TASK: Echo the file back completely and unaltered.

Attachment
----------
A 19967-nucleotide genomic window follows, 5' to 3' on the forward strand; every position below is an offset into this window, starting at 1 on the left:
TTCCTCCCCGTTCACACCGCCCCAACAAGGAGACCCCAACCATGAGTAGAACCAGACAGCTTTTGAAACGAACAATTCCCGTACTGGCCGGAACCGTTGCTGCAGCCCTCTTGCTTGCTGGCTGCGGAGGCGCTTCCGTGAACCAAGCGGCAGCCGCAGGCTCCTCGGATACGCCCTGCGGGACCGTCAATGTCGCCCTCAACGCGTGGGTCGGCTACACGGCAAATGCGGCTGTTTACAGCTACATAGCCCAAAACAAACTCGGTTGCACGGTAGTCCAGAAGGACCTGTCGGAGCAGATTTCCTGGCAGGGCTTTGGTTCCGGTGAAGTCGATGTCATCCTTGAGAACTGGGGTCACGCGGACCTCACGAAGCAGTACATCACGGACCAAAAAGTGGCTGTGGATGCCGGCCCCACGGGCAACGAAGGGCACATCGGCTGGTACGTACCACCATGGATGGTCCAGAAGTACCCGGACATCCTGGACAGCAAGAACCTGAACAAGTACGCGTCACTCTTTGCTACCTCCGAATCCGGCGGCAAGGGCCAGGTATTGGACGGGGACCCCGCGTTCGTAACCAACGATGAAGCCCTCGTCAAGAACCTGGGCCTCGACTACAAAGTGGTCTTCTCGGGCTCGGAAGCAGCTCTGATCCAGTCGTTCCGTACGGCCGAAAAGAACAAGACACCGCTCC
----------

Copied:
A 19967-nucleotide genomic window follows, 5' to 3' on the forward strand; every position below is an offset into this window, starting at 1 on the left:
TTCCTCCCCGTTCACACCGCCCCAACAAGGAGACCCCAACCATGAGTAGAACCAGACAGCTTTTGAAACGAACAATTCCCGTACTGGCCGGAACCGTTGCTGCAGCCCTCTTGCTTGCTGGCTGCGGAGGCGCTTCCGTGAACCAAGCGGCAGCCGCAGGCTCCTCGGATACGCCCTGCGGGACCGTCAATGTCGCCCTCAACGCGTGGGTCGGCTACACGGCAAATGCGGCTGTTTACAGCTACATAGCCCAAAACAAACTCGGTTGCACGGTAGTCCAGAAGGACCTGTCGGAGCAGATTTCCTGGCAGGGCTTTGGTTCCGGTGAAGTCGATGTCATCCTTGAGAACTGGGGTCACGCGGACCTCACGAAGCAGTACATCACGGACCAAAAAGTGGCTGTGGATGCCGGCCCCACGGGCAACGAAGGGCACATCGGCTGGTACGTACCACCATGGATGGTCCAGAAGTACCCGGACATCCTGGACAGCAAGAACCTGAACAAGTACGCGTCACTCTTTGCTACCTCCGAATCCGGCGGCAAGGGCCAGGTATTGGACGGGGACCCCGCGTTCGTAACCAACGATGAAGCCCTCGTCAAGAACCTGGGCCTCGACTACAAAGTGGTCTTCTCGGGCTCGGAAGCAGCTCTGATCCAGTCGTTCCGTACGGCCGAAAAGAACAAGACACCGCTCC